Scrolling through your Facebook News Feed? There could be thousands of stories there, but you'll likely only read about 10 percent of them on any given day.
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That's according to News Feed product vice president Adam Mosseri, who acknowledged that the social network has made blunders recently with banning content in its News Feed and promoting fake trending news stories.
Speaking at the TechCrunch Disrupt conference in San Francisco today, Mosseri outlined Facebook's plans to provide a platform for media companies while also promoting the kinds of status posts and photo uploads that he described as central to Facebook's mission.
The main challenge is prioritization: the News Feeds of average users contain 2,000 stories, but only about 200 of them get read. Publishers want most of those 200 to be commercial stories, and there are more publishers posting content more frequently than ever before, Mosseri said. But Facebook wants to display content that he referred to as "meaningful."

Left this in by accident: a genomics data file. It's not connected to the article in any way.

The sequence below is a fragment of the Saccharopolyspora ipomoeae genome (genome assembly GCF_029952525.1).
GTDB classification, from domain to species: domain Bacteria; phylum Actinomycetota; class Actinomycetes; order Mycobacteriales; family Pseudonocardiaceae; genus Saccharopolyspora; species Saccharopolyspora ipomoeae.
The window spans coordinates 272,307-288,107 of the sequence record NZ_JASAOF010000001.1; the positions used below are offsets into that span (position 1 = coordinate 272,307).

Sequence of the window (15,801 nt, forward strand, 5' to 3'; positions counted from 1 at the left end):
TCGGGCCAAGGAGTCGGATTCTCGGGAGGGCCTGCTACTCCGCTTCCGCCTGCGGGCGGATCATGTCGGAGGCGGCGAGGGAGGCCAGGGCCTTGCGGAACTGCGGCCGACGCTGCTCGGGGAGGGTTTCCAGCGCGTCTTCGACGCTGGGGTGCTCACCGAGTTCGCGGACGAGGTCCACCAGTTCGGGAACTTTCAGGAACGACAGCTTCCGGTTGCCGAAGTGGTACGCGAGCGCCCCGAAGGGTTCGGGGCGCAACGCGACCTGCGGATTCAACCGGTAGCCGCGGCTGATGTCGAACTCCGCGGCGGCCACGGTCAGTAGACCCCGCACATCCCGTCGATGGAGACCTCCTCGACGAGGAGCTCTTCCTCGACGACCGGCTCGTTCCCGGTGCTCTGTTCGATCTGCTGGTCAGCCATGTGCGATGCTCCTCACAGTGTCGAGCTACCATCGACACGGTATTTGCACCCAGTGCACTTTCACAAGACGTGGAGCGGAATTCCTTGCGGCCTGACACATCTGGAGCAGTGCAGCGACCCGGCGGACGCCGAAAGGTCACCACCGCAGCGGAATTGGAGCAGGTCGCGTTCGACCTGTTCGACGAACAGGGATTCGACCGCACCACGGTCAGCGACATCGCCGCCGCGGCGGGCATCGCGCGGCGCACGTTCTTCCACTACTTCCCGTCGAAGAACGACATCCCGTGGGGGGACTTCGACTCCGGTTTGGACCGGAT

"We try to make sure that the time people spend in News Feed reading stories is time they feel good about," he said. That means content that a user's friend posts or shares will be more likely to show up in his or her feed than a news article from a media outlet, although Mosseri stressed that "publishers play a very important part in the ecosystem."
Facebook's attempts to police that ecosystem are occasionally marred by hiccups, including the recent removal of an iconic photograph from the Vietnam War and hoax news stories showing up in the trending topics section.
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Mosseri said those mistakes would have happened even with the human editors that Facebook recently dismissed amid some controversy, since trending stories are determined by computer algorithms. He also explained that the banned Vietnam War photograph, which Facebook eventually reinstated, shows that the company is willing to circumvent its prohibition of objectionable content if it is deemed historic or iconic.
But wielding the power to decide what news stories are banned or promoted does not make Facebook a media company, Mosseri said.
"We think of ourselves as a technology company," he said. "We know we play a meaningful role in media," but "our responsibility is to make sure we're a platform for all ideas. We're not in the business of deciding which ideas people should read about."